The Social Aspects of Model Railroading

In my last post I mentioned that I was becoming more fond of the social aspects of the hobby.  Well, tonight I thought I’d expand on that a bit.

I’m a regular reader of Trevor Marshall’s blog (Port Rowan in 1:64) and he often writes about the social aspects he enjoys as part of his hobby.  It isn’t uncommon for him to host an operating session, then retire to a local eatery afterwards for a nice meal and a pint or two.  He recently wrote of hosting a couple visitors at his home during which they actually devoured two meals in the one day (lunch, then later, supper).

For a good number of years I was a regular operator at the late Lou Schultz’s C&O layout.  One of the things I really enjoyed there was the social camaraderie that took place in the crew lounge both during the session, and afterwards.  I’ve just this year started eating breakfast out on Saturday mornings with a group of model railroaders (I recently referred to this as the ROMEO* breakfast).

Thinking back on it, the very first group of model railroaders that I fraternized with was the original Crescent City Model Railroad Club in New Orleans.  This came about when I was in my mid teens.  After the operating session, we usually drove to a pizza place on Veterans Highway in “new” Metairie.  Back in the mid 60s, pizza wasn’t a common thing in the deep south.  Indeed, the first slice of pizza I ever consumed was during that late hour “snack”.

The point of all this is that as I’ve aged, the social aspects and the camaraderie of being with others of the same ilk has become more and more desirable to me.  I hope to one day have a small group of folks over for regular operating sessions, and to maybe head out somewhere afterwards to share a meal.  Just tonight I was visited by two local modelers, Rod Fredericks and Gary McMills. Gary had been here once before, perhaps a year or so ago.  But much has been done on the layout construction since his last visit, so he had plenty to look at.  This was Rod’s first visit, so he received the nickel tour.  After the walk-through we just plunked down in some chairs and had a good old fashioned bull session.  What an enjoyable evening!  I had even thought of us perhaps heading around the corner to enjoy a cold brew, but tomorrow is Thanksgiving day and everyone needed to get on home for an early start in the morning.

I have to thank Trevor for reminding me of how much fun these social interactions are.  It’s really easy to hunker down in the layout room day after day and to simply forget that there’s so much more out there to enjoy about the hobby.  Reading of Trevor’s enjoyment has prompted me to stick my head up out of the benchwork occasionally to spend time with friends.

-Jack

*Retired Old Modelers Eating Out

4 thoughts on “The Social Aspects of Model Railroading

  1. Jack,

    As I remember, the pizza place was a locally established “Domino’s Pizza” located across the parking lot from the Joy’s Cinema City Six theaters. Andy Sperandeo used to insist on playing Italian Opera on the juke box while we consumed large quantities of wonderful pizza – not at all like the current similarly named chain pizza.

    Matt

    • Ah Domino’s Pizza! Fondly remember the greasy plate contest where we all took one of the plates they gave us and looked to see who had the one with the most left on pizza after cleaning. And yes I remember Andy Sperandeo and his attempts at getting us some culture. I also remember him getting upset that the machine wouldn’t play it in the order he entered it there by destroying what he was trying to do. Plus do you remember them asking us not to soak the table clothes with water. This was after two Friday nights when one night Joe Scorsone bought some dry ice and we spent the evening playing with it around the table and the next week when we decided to see how many picture of water we could go through without drinking any. Instead of running us off they said they were pleased for our business and were glad to have serve us but due to the table clothes not being washed till the following Tuesday they were mildewing.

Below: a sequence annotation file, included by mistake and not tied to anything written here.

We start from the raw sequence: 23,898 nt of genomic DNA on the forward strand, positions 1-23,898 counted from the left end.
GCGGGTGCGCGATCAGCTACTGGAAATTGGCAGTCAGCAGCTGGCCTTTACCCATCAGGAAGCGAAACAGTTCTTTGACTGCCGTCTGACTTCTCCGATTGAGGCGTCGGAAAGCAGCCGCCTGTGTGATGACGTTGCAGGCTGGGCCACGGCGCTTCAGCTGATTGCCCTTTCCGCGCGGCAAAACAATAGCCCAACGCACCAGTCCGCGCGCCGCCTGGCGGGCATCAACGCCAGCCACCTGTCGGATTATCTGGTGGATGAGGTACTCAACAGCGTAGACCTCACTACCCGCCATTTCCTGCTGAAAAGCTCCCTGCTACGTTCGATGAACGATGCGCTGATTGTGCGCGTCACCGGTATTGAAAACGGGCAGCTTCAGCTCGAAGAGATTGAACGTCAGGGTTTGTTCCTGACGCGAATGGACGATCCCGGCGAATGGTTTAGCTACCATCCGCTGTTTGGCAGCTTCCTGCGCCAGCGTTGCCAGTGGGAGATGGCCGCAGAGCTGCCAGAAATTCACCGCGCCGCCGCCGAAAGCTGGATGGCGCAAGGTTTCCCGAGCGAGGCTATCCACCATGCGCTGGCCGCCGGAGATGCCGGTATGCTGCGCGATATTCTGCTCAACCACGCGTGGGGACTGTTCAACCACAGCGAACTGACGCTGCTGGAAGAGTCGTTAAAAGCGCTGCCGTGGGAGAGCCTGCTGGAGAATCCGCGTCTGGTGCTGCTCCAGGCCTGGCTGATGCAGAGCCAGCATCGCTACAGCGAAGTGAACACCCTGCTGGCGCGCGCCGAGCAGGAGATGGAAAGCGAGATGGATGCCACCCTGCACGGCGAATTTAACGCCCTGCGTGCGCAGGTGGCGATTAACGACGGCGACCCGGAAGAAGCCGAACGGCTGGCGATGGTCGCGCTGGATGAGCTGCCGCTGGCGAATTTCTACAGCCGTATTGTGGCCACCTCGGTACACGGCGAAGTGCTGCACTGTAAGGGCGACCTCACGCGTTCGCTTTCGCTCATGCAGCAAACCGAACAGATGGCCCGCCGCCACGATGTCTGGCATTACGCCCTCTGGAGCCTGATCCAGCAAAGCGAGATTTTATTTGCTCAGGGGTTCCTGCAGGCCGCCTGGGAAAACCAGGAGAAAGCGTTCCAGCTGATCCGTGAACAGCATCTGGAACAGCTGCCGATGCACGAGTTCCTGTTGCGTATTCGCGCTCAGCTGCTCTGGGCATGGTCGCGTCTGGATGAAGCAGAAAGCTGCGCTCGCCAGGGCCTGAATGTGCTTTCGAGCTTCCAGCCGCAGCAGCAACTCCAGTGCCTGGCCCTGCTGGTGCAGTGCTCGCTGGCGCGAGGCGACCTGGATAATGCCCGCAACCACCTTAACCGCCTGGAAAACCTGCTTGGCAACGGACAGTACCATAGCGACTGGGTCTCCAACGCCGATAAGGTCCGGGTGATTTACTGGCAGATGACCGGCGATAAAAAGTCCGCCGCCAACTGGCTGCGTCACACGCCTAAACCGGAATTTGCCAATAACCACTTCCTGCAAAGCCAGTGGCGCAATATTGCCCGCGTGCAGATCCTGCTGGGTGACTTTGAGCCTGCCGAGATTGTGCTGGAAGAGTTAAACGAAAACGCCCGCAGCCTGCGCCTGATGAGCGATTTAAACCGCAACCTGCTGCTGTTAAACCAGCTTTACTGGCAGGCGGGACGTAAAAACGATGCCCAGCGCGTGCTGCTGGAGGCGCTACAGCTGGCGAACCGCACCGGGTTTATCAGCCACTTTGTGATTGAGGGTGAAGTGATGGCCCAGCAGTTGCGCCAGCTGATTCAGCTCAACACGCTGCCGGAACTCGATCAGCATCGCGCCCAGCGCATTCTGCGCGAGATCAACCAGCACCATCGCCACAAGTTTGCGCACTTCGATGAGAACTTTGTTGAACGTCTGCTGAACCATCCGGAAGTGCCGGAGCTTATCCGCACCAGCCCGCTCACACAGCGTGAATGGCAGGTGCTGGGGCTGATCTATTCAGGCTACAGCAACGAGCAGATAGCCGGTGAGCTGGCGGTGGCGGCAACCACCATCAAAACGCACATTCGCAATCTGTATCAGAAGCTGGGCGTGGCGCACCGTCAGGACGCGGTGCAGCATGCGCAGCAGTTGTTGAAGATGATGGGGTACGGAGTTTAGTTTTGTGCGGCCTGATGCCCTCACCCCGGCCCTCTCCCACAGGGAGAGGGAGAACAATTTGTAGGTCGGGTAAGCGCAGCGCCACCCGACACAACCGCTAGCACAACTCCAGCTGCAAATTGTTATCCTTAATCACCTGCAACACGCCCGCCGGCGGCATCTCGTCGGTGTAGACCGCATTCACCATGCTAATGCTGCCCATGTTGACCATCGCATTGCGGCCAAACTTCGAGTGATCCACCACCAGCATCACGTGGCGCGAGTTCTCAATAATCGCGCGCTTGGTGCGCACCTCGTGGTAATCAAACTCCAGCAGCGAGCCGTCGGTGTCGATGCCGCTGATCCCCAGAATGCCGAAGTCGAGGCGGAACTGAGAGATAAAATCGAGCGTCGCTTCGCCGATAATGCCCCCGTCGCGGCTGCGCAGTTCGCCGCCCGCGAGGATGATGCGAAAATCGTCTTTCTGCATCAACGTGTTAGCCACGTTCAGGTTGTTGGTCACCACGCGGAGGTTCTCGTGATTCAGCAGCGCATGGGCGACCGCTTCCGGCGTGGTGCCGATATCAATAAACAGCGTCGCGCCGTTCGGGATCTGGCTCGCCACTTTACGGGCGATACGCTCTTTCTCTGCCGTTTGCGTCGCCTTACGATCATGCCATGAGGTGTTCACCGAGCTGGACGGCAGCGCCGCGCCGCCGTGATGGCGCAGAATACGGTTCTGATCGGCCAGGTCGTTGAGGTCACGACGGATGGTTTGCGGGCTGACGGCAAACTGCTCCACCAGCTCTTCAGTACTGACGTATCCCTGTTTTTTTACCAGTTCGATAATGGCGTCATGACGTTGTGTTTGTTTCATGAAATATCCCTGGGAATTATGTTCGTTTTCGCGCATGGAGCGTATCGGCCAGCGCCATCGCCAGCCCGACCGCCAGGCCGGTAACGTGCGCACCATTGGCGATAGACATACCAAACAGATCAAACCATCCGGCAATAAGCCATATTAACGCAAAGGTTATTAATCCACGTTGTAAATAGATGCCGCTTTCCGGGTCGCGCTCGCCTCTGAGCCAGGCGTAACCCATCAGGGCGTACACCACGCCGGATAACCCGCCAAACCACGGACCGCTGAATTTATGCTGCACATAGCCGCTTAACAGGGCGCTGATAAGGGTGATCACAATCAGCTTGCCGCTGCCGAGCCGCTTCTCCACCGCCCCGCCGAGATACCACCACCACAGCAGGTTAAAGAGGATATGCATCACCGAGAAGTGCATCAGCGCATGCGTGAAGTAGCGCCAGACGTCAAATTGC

George W. Simmons
      Dry Prong, LA

      • OK, guys….

        I’ve been trying to remember the name of the place and Domino’s isn’t what I had in my mind. George, your comment finally brought it to me.

        If I’m not mistaken (and I often am), Domino’s was a slightly later era (the very late 60s or early 70s methinks).

        In the mid 60s the club layout was in Judge Boutall’s attic. The pizza place on Veterans Highway was Shakey’s. I don’t know that it was the first pizza place in the New Orleans metro area, but it was the first that I ever visited. I was only about 17 at the time.

        I left New Orleans in 1966 in order to see the world with the USMC and returned to New Orleans in early 1969 after my overseas tour. Eventually I re-established contact with the club which by then was operating in Lou’s attic in Lakeview. I assume that is the era you’re speaking of.

        Does this sound reasonable and correct, or am I off-base here?

        -Jack

        Of all the things I’ve lost in my old age, the thing I miss the most is my mind.

  2. Hi Jack:
    I’m so glad I reminded you of this through my writing! Of course, social people will stick their heads out of the benchwork, regardless – and I’m sure you would have without my prompting.
    For me, the hobby has been my gateway to many enduring friendships. I write a lot about those lunches, dinners and drinks because they’re as much a part of my hobby as switching the yard, building a structure or installing DCC into a locomotive.
    Cheers!
    – Trevor (Port Rowan in 1:64)

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